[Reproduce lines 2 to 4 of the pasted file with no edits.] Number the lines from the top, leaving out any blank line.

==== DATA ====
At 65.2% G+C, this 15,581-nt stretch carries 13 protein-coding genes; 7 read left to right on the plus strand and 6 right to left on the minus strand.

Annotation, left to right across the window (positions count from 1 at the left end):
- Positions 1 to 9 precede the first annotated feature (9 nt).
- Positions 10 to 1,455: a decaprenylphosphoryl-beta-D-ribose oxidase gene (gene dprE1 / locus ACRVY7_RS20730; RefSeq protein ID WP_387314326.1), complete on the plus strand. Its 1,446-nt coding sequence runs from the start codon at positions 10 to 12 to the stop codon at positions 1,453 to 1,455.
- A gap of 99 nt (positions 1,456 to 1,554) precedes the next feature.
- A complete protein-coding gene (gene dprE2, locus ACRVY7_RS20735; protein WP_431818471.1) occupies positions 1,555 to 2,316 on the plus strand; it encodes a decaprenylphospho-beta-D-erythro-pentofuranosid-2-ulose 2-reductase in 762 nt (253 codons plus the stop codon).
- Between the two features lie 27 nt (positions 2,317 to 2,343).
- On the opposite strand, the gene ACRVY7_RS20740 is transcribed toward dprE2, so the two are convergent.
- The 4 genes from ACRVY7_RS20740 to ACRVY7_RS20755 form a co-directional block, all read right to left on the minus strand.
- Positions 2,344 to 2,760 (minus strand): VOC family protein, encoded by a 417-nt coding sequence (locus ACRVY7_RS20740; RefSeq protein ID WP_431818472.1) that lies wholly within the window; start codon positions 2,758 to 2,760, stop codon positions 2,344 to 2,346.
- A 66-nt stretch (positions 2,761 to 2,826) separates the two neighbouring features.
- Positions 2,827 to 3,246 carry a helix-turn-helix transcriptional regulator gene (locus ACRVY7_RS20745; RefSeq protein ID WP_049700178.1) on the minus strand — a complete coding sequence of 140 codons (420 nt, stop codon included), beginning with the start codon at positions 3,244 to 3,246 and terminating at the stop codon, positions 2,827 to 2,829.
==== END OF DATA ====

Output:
Annotation, left to right across the window (positions count from 1 at the left end):
- Positions 1 to 9 precede the first annotated feature (9 nt).
- Positions 10 to 1,455: a decaprenylphosphoryl-beta-D-ribose oxidase gene (gene dprE1 / locus ACRVY7_RS20730; RefSeq protein ID WP_387314326.1), complete on the plus strand. Its 1,446-nt coding sequence runs from the start codon at positions 10 to 12 to the stop codon at positions 1,453 to 1,455.